…to Slip into Writing Mode
“Whether you’re putting on a soundtrack, closing the door on your favourite silent space or seeking the anonymous corner of a coffee shop, the first step is to find a way to delete the outside world,” says Roz Morris.
Regularly using playlists for your writing can also be a subconscious signal to your brain that you are about to create, which helps you slip into that creative space all the more swiftly. As soon as it goes on, your brain clicks into writing mode.
“I listen to music only about a third of the time that I’m writing, usually just to get in the right mood — and so I’m not distracted by the silent sound of me trying to write,” says writer David Dobbs. “I might listen [until] I’m enough into the story that the music becomes distraction rather than muse. If it’s going well, the music dies and I don’t realise it.”
Listen to music to enhance your process and prose — whether through being connected with a character, piece, genre or project — before you begin to get you into writing mode.
…to Connect with a Character
A powerful way to add character depth to your fiction — as well as deepen your own connection to your characters — is to create a playlist just for them. When creating a playlist for my protagonist, the melancholic notes of the cello seemed to express this character, and now — whenever I need to be transported to her point of view, all I need do is press play.
Spend a few moments sitting in stillness, and think about the character — just be present with whatever comes up.
Search for music that connects with these impressions about your character.
Choose anything think he or she would themselves listen to and love, as well as music that resonates with your character’s story arc, as well as their unique blend of traits, inner, and outer conflicts.
If writing in an different era, you can choose to exclusively use music from that era or from every genre, culture, time and place.
Now make your playlist for your character.
Before and during your writing sessions, listen to the playlist to reconnect with your character. It will immerse you in the subtle intricacies of your characters in an instant.
…to Connect with a Theme
When submitting your writing to literary magazines or for competitions — whether a short story or vignette, a poem, haiku, or essay — writing to a theme can be a prerequisite. It’s also a fine opportunity to utilise the power of fusing music with your writing.
“If a song feels like it “fits” your story, analyze how it makes you feel. Maybe that will help you figure out the theme or emotional heart of your story or characters,” says Jami Gold. Equally, you can find a piece that resonates with a theme, or your take on it, and try this:
Find a piece that suits the theme, or your own take on the theme.
Listen to it the first time without writing at all.
Listen a second time while doing a free-write.
Finally, a third time as you write your piece, poem or prose.
…to Connect with a Mood
Using music that provokes the right mood for your writing is one of the most immediate ways to deliver you into scene, setting and especially the mood of a piece. Nothing can be more powerful to alter our mood than the instant transcendence that only music can bring.
“In movies, music (or the lack of it) is utilised to enhance the scene. Music is also one of the key aspects of my writing process,” says author of Structuring Your Novel: Essential Keys to Writing an Outstanding Story and Structuring Your Novel Workbook, K. M. Weiland.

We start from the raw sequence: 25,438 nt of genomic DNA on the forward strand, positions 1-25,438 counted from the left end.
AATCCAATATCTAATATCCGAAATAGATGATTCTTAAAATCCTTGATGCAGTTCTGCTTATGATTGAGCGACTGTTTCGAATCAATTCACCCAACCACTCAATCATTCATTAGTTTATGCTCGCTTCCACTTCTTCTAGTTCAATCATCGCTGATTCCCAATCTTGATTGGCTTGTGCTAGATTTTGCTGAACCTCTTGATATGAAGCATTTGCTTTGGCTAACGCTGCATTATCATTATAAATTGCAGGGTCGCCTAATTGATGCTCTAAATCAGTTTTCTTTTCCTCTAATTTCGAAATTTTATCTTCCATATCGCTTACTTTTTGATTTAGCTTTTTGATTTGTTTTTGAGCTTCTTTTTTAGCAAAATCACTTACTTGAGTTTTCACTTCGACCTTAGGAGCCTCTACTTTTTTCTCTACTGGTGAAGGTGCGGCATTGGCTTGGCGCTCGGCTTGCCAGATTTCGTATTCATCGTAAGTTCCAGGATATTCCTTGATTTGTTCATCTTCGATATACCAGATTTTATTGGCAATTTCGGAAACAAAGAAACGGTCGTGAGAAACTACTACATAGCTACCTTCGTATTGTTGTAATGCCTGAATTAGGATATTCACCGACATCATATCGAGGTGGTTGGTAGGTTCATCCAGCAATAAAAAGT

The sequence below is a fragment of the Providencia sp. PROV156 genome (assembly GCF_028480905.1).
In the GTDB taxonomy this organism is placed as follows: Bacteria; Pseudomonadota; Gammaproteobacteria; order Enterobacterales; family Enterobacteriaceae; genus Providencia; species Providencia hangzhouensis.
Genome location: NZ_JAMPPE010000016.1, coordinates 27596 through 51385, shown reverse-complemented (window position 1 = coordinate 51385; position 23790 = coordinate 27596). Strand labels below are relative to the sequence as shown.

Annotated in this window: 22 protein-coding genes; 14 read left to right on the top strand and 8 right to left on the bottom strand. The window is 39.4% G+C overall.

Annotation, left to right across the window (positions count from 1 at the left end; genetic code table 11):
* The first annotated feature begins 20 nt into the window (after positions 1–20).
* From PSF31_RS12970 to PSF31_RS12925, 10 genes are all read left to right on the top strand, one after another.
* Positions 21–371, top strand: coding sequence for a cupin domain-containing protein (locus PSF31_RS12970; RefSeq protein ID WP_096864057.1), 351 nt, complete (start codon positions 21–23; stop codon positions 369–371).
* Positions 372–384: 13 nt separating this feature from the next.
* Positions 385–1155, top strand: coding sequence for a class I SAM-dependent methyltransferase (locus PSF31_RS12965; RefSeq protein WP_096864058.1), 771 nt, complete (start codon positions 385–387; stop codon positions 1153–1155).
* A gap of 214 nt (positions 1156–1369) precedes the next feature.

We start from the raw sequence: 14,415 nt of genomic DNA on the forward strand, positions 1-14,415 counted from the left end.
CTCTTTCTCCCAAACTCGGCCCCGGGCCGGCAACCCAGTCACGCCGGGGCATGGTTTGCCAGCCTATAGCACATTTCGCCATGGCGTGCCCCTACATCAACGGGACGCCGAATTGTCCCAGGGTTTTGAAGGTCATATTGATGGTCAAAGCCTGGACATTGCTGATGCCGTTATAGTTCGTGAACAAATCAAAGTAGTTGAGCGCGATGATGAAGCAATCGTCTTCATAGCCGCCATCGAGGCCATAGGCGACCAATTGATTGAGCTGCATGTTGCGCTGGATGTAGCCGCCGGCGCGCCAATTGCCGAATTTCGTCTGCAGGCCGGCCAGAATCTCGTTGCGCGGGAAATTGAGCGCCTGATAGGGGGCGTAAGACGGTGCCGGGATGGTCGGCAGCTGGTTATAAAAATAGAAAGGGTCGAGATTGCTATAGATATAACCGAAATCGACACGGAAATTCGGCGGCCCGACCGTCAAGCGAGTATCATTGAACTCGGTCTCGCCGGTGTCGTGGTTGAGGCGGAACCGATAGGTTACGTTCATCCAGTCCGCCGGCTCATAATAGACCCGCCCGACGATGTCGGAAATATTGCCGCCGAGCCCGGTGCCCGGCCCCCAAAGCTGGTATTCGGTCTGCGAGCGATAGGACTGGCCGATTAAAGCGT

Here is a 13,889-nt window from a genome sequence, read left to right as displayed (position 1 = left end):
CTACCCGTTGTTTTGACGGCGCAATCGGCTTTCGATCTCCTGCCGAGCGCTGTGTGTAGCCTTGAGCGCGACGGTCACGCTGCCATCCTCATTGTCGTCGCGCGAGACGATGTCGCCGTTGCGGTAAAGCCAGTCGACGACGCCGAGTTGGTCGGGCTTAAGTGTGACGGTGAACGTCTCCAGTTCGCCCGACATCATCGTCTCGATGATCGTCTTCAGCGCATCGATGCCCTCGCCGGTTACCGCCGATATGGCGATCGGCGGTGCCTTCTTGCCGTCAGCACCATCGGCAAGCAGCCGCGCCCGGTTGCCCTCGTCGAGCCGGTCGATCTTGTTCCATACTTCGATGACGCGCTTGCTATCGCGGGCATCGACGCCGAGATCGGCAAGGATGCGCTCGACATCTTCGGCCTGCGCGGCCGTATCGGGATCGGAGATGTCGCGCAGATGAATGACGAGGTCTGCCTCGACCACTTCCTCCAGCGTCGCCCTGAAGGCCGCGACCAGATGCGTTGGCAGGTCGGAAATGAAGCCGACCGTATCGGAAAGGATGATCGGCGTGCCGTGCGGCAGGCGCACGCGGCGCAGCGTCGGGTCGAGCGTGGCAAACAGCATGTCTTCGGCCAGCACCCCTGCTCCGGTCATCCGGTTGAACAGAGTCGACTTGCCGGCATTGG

“I have more than seven days of music on my computer in genres ranging from alternative to industrial to techno. This broad range of styles helps me create a writing soundtrack, as it were, for a specific scene, character, era, or particular intensity I want to impart to my readers.” Listen to a broad range of music depending on your mood, the mood of the scene and what kind of atmosphere that scene needs.
…to Inspire Your Writing with Film
Another way to find powerful music is to go to the medium of film. Writing to film scores, which are of course designed to loosen the emotions of even the most stoic of souls, to add tension, heartache, increase momentum, slow it down again. You may like to check out the Internet Movie database here: INDB to find film music scores.
“If you’ve ever watched a movie with the sound turned off, you know what a powerful effect music has on our emotions. The right piece of music can induce anything from dread to joy,” says Jami Gold. “Without the accompanying music, our visceral reactions and emotions to events playing out on the screen will often fall flat.”
Play around with different genres, songs and styles of music to fit the mood of whatever creative offering you are working on.
Use music from the culture or place of your setting, the era too may be echoed in your playlist.
Use music from film scores to amp up both mood and music
If you do not find lyrics too distracting, they can also be powerful tools to add depth to your writing.
…Just to Use Headphones
As every audiophile will tell you, the finest way to listen to music is through a set of quality headphones. “Headphones opened up a world of sonic colors, a palette of nuances and details that went far beyond the chords and melody, the lyrics, or a particular singer’s voice,” said Daniel J. Levitin, neuroscientist and author of This Is Your Brain on Music: The Science of a Human Obsession.
“Headphones also made the music more personal for me; it was suddenly coming from inside my head, not out there in the world.” Aside from adding rich depth to your tunes, listening to music with headphones can also help block out any distractions.
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Roz Morris, novelist and author of the brilliant Nail Your Novel series, has a blog dedicated to writers and the music they love to write to: The Undercover Soundtrack | My Memories of a Future Life